The Commission is today recommending that Austria, Germany, Denmark, Sweden and Norway phase out the temporary controls currently in place at some of their internal Schengen borders over the next six months. However an important number of irregular migrants and asylum seekers are still present in Greece and more efforts are needed to accelerate the processing of asylum applications, increase relocation and to ensure the resumption of Dublin transfers to Greece. The Commission therefore considers it justified that the Council allows the Schengen States concerned, as a last resort measure and only after having examined alternative measures, to prolong the current temporary internal border controls one last time for a limited period of six months.
During an official visit to Haiti after the appointment of a new Government, Commissioner for International Cooperation and Development, Neven Mimicaannounced a new EU aid package. The first of which is a special allocation of €18.5 million in response to Hurricane Matthew which hit the island in October 2016. The EU had also provided initial emergency relief last year when the hurricane struck the country. The second part of support through the signature with the Prime Minister S.E.M Jack Guy Lafontant is a €45 million agreement for the construction of the National Road #3, connecting Port-au-Prince to the northern town of Cap Haitian, the second biggest town and port of Haiti.
Over the past two years, a growing number of children in migration have arrived in the EU, many of them without their families. While EU and Member States’ legislation provide a solid framework for protection, the recent surge in arrivals has put national systems under pressure and exposed gaps and shortcomings. This is why the Commission is today setting out actions to reinforce the protection of all migrant children at all stages of the process. It is necessary to ensure that migrant children are swiftly identified when they arrive in the EU and that they receive child-adequate treatment. Trained personnel need to be available to assist children during their status determination and children should be provided with sustainable long-term perspectives through better access to education and health care. Child protection is a central priority in the European Agenda on Migration and the Commission will continue to support Member States’ efforts through training, guidance, operational support and funding.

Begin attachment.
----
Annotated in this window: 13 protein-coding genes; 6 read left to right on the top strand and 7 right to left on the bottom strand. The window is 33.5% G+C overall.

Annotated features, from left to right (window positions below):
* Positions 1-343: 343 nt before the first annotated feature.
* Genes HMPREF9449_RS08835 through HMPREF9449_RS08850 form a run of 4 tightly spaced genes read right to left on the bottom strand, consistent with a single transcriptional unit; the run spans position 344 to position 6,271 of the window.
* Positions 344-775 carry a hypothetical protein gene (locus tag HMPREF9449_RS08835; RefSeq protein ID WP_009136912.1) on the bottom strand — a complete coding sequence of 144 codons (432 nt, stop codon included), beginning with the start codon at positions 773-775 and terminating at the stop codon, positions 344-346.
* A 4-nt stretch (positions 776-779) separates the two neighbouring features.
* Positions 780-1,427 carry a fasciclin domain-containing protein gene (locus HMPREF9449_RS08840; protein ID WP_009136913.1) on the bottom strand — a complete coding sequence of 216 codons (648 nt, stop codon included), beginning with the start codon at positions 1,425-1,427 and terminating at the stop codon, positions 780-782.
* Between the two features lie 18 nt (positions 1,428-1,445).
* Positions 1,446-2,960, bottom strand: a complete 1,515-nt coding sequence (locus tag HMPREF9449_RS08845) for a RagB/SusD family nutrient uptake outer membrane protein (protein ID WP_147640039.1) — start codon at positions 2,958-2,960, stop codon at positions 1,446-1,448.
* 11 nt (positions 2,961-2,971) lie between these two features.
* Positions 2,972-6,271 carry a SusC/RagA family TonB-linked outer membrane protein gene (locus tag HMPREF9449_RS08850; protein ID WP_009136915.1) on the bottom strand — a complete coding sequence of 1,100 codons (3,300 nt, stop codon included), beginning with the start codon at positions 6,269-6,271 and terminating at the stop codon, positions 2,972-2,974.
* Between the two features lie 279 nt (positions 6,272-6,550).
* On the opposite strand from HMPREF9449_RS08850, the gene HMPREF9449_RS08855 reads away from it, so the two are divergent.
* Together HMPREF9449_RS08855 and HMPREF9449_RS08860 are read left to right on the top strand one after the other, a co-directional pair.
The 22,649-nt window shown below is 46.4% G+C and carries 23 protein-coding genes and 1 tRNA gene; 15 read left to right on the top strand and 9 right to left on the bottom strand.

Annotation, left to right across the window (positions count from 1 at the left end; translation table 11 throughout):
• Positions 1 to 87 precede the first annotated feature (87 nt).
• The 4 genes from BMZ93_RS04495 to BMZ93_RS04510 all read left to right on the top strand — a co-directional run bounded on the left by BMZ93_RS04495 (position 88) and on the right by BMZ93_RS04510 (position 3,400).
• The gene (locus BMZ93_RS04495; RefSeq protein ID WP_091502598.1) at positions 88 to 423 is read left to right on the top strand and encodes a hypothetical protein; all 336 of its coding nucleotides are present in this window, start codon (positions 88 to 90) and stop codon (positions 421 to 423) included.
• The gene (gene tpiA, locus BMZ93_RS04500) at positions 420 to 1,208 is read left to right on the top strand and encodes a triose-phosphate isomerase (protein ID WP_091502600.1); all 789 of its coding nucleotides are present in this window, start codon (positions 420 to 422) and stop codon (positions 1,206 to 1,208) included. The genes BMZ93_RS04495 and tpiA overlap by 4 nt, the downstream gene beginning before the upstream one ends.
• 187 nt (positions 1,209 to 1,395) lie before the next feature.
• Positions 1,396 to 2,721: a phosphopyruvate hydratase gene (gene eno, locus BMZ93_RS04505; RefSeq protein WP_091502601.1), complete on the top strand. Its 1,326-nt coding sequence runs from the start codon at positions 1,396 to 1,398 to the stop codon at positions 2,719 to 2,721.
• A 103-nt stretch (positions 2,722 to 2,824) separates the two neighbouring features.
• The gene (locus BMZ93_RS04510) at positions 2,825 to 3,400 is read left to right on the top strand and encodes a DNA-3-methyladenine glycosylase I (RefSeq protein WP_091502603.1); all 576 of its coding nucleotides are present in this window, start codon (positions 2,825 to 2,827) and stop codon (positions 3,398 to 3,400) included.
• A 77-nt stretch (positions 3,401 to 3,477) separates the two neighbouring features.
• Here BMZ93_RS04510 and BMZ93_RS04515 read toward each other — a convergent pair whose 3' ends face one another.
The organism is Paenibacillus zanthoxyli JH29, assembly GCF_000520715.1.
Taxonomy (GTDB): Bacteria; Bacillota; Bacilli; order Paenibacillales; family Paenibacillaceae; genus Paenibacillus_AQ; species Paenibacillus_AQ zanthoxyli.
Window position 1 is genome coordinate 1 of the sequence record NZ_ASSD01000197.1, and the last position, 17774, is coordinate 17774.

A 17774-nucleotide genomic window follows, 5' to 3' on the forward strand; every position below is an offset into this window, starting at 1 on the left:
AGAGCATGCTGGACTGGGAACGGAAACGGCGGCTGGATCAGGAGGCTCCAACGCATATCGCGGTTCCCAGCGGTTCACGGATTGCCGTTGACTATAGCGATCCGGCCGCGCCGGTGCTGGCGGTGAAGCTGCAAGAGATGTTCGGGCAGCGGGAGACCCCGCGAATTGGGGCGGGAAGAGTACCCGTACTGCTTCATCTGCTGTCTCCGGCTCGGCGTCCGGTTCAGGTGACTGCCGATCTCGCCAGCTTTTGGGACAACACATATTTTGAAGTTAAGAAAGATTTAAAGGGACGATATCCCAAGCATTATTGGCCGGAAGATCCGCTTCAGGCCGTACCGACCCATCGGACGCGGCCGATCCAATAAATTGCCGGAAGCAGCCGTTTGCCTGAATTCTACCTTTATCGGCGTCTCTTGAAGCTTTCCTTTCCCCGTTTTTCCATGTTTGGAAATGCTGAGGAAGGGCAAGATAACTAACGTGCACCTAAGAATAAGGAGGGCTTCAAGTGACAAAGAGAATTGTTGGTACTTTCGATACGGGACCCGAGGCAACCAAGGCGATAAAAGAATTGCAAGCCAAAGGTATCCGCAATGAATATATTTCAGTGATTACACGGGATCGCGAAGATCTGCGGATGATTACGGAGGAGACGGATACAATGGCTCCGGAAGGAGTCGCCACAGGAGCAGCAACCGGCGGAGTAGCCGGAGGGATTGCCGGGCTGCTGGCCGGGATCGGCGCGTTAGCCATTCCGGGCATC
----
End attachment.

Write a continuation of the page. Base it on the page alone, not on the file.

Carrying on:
Flollowing a meeting by the EU Foreign Ministers on Tuesday, in a statement the EU expressed its concern about the worsening humanitarian situation in Yemen and reaffirmed that a solution can be founf in political settlement. The data emerging from the statement underlined a catastrophic situation, with 17 million Yemenis who are suffering from food insecurity and lacking from foreign aid and 7.3 million people who are at serious risk. Concerning the situation among the children, more than 2.2 million children are suffering from acute malnutrition. Due to this situation the EU stressed the importance of secure access to all ports and condemned the attacks against civilians. In fine the EU called fro reopening Sana’a airport for commercial flights.
As provided last April by The European Agenda on Security, yesterday European Commission adopted a package of measure to tighten acquirement and control of firearms. Obviously, Paris attacks accelerated the approval. These proposed amendments, now need to be approved by the European Parliament and Council.
“The recent terrorist attacks on Europe’s people and values were coordinated across borders, showing that we must work together to resist these threats – President Jean-Claude Juncker said -. Today’s proposal, prepared jointly by Commissioners Elżbieta Bieńkowska and Dimitris Avramopoulos,will help us tackle the threat of weapons falling into the hands of terrorists. We are proposing stricter controls on sale and registration of firearms, and stronger rules to irrevocably deactivate weapons. We will also come forward with an Action Plan in the near future to tackle illicit arms trafficking. Organised criminals accessing and trading military grade firearms in Europe cannot and will not be tolerated,” he confirmed.
- This is the package of measures adopted by the College of Commissioners, in addition to the proposed revision about the EU Firearms Directive, which defines the rules under which private persons can acquire and possess weapons:
- A revision of the Firearms Directive, to tighten controls on the acquisition and possession of firearms;
- Stricter rules to ban certain semi-automatic firearms, which will not, under any circumstance, be allowed to be held by private persons, even if they have been permanently deactivated;
- Tighter rules on the online acquisition of firearms, to avoid the acquisition of firearms, key parts or ammunition through the Internet;
- EU common rules on marking of firearms to improve the traceability of weapons;
- Better exchange of information between Member States, for example on any refusal of authorisation to own a firearm decided by another national authority, and obligation to interconnect national registers of weapons;
- Common criteria concerning alarm weapons (e.g. distress flares and starter pistols)in order to prevent their transformation into fully functioning firearms;
- Stricter conditions for the circulation of deactivated firearms;
- Stricter conditions for collectors to limit the risk of sale to criminals.